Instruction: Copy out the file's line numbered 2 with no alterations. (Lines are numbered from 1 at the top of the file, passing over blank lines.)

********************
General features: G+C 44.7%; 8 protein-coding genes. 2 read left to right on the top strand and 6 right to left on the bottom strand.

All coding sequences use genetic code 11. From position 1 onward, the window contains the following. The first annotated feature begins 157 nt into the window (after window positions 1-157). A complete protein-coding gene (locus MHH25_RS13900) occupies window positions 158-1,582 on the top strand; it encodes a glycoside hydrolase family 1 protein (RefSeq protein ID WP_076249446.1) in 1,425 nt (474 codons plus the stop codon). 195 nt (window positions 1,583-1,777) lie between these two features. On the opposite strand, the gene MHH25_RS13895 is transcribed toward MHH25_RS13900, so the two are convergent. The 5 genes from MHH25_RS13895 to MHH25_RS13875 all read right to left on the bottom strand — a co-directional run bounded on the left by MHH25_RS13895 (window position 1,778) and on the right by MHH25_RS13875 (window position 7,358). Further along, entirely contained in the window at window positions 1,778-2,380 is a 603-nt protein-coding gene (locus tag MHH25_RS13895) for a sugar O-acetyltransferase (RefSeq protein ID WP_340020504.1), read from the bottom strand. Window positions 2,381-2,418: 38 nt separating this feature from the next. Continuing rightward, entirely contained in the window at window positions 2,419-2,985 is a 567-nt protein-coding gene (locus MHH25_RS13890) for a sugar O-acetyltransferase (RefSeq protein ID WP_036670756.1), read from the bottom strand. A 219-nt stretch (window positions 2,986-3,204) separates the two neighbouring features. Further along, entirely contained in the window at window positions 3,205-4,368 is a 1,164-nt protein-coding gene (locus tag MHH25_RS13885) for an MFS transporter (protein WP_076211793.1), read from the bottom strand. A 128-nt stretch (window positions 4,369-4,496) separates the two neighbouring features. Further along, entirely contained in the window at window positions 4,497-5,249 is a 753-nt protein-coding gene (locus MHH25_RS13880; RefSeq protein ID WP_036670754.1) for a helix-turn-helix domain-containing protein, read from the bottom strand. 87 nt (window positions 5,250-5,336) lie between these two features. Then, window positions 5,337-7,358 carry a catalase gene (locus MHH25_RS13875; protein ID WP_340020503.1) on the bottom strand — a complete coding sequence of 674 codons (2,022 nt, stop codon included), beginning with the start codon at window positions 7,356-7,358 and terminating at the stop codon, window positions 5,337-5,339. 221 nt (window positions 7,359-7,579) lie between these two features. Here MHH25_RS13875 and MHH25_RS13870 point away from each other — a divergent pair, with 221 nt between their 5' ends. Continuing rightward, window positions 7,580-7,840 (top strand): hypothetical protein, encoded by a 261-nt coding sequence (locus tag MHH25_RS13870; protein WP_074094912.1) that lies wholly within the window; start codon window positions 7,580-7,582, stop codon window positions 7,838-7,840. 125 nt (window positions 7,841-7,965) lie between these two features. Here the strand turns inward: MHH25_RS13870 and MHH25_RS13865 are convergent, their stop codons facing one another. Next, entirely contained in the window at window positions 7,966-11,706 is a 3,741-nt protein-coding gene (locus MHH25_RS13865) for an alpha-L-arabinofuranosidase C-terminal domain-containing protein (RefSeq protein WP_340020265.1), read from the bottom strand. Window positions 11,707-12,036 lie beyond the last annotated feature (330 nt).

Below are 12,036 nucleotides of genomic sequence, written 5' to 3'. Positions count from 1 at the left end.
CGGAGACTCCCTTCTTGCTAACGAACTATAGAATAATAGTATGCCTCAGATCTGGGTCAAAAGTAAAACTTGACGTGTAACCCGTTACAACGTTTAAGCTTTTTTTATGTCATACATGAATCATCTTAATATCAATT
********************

All coding sequences use genetic code 11. From position 1 onward, the window contains the following. The first annotated feature begins 157 nt into the window (after window positions 1-157). A complete protein-coding gene (locus MHH25_RS13900) occupies window positions 158-1,582 on the top strand; it encodes a glycoside hydrolase family 1 protein (RefSeq protein ID WP_076249446.1) in 1,425 nt (474 codons plus the stop codon). 195 nt (window positions 1,583-1,777) lie between these two features. On the opposite strand, the gene MHH25_RS13895 is transcribed toward MHH25_RS13900, so the two are convergent. The 5 genes from MHH25_RS13895 to MHH25_RS13875 all read right to left on the bottom strand — a co-directional run bounded on the left by MHH25_RS13895 (window position 1,778) and on the right by MHH25_RS13875 (window position 7,358). Further along, entirely contained in the window at window positions 1,778-2,380 is a 603-nt protein-coding gene (locus tag MHH25_RS13895) for a sugar O-acetyltransferase (RefSeq protein ID WP_340020504.1), read from the bottom strand. Window positions 2,381-2,418: 38 nt separating this feature from the next. Continuing rightward, entirely contained in the window at window positions 2,419-2,985 is a 567-nt protein-coding gene (locus MHH25_RS13890) for a sugar O-acetyltransferase (RefSeq protein ID WP_036670756.1), read from the bottom strand. A 219-nt stretch (window positions 2,986-3,204) separates the two neighbouring features. Further along, entirely contained in the window at window positions 3,205-4,368 is a 1,164-nt protein-coding gene (locus tag MHH25_RS13885) for an MFS transporter (protein WP_076211793.1), read from the bottom strand. A 128-nt stretch (window positions 4,369-4,496) separates the two neighbouring features. Further along, entirely contained in the window at window positions 4,497-5,249 is a 753-nt protein-coding gene (locus MHH25_RS13880; RefSeq protein ID WP_036670754.1) for a helix-turn-helix domain-containing protein, read from the bottom strand. 87 nt (window positions 5,250-5,336) lie between these two features. Then, window positions 5,337-7,358 carry a catalase gene (locus MHH25_RS13875; protein ID WP_340020503.1) on the bottom strand — a complete coding sequence of 674 codons (2,022 nt, stop codon included), beginning with the start codon at window positions 7,356-7,358 and terminating at the stop codon, window positions 5,337-5,339. 221 nt (window positions 7,359-7,579) lie between these two features. Here MHH25_RS13875 and MHH25_RS13870 point away from each other — a divergent pair, with 221 nt between their 5' ends. Continuing rightward, window positions 7,580-7,840 (top strand): hypothetical protein, encoded by a 261-nt coding sequence (locus tag MHH25_RS13870; protein WP_074094912.1) that lies wholly within the window; start codon window positions 7,580-7,582, stop codon window positions 7,838-7,840. 125 nt (window positions 7,841-7,965) lie between these two features. Here the strand turns inward: MHH25_RS13870 and MHH25_RS13865 are convergent, their stop codons facing one another. Next, entirely contained in the window at window positions 7,966-11,706 is a 3,741-nt protein-coding gene (locus MHH25_RS13865) for an alpha-L-arabinofuranosidase C-terminal domain-containing protein (RefSeq protein WP_340020265.1), read from the bottom strand. Window positions 11,707-12,036 lie beyond the last annotated feature (330 nt).